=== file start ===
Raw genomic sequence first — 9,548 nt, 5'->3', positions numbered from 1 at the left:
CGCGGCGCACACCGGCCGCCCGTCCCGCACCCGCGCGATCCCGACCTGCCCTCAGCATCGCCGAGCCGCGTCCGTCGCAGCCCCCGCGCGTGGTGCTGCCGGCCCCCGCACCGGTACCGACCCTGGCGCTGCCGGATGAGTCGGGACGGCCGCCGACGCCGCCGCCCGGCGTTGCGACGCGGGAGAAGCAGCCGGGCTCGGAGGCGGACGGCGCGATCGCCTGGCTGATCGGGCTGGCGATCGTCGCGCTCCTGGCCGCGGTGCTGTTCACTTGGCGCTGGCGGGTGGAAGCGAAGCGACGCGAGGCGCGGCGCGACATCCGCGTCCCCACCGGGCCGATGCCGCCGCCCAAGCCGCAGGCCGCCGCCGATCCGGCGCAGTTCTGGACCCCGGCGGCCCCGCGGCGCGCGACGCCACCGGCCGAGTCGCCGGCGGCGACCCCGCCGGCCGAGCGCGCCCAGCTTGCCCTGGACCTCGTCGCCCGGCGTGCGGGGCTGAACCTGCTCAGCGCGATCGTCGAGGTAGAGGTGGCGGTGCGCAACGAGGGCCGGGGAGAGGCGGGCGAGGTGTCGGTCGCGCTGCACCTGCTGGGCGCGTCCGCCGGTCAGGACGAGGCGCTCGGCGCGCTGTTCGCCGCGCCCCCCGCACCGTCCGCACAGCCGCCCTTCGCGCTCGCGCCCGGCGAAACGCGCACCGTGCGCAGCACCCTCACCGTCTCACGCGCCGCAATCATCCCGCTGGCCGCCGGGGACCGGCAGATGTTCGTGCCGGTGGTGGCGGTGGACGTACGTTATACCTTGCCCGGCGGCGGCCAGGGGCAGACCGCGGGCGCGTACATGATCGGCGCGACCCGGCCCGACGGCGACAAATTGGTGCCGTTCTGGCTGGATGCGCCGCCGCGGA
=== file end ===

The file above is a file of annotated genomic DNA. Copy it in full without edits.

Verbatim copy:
Raw genomic sequence first — 9,548 nt, 5'->3', positions numbered from 1 at the left:
CGCGGCGCACACCGGCCGCCCGTCCCGCACCCGCGCGATCCCGACCTGCCCTCAGCATCGCCGAGCCGCGTCCGTCGCAGCCCCCGCGCGTGGTGCTGCCGGCCCCCGCACCGGTACCGACCCTGGCGCTGCCGGATGAGTCGGGACGGCCGCCGACGCCGCCGCCCGGCGTTGCGACGCGGGAGAAGCAGCCGGGCTCGGAGGCGGACGGCGCGATCGCCTGGCTGATCGGGCTGGCGATCGTCGCGCTCCTGGCCGCGGTGCTGTTCACTTGGCGCTGGCGGGTGGAAGCGAAGCGACGCGAGGCGCGGCGCGACATCCGCGTCCCCACCGGGCCGATGCCGCCGCCCAAGCCGCAGGCCGCCGCCGATCCGGCGCAGTTCTGGACCCCGGCGGCCCCGCGGCGCGCGACGCCACCGGCCGAGTCGCCGGCGGCGACCCCGCCGGCCGAGCGCGCCCAGCTTGCCCTGGACCTCGTCGCCCGGCGTGCGGGGCTGAACCTGCTCAGCGCGATCGTCGAGGTAGAGGTGGCGGTGCGCAACGAGGGCCGGGGAGAGGCGGGCGAGGTGTCGGTCGCGCTGCACCTGCTGGGCGCGTCCGCCGGTCAGGACGAGGCGCTCGGCGCGCTGTTCGCCGCGCCCCCCGCACCGTCCGCACAGCCGCCCTTCGCGCTCGCGCCCGGCGAAACGCGCACCGTGCGCAGCACCCTCACCGTCTCACGCGCCGCAATCATCCCGCTGGCCGCCGGGGACCGGCAGATGTTCGTGCCGGTGGTGGCGGTGGACGTACGTTATACCTTGCCCGGCGGCGGCCAGGGGCAGACCGCGGGCGCGTACATGATCGGCGCGACCCGGCCCGACGGCGACAAATTGGTGCCGTTCTGGCTGGATGCGCCGCCGCGGA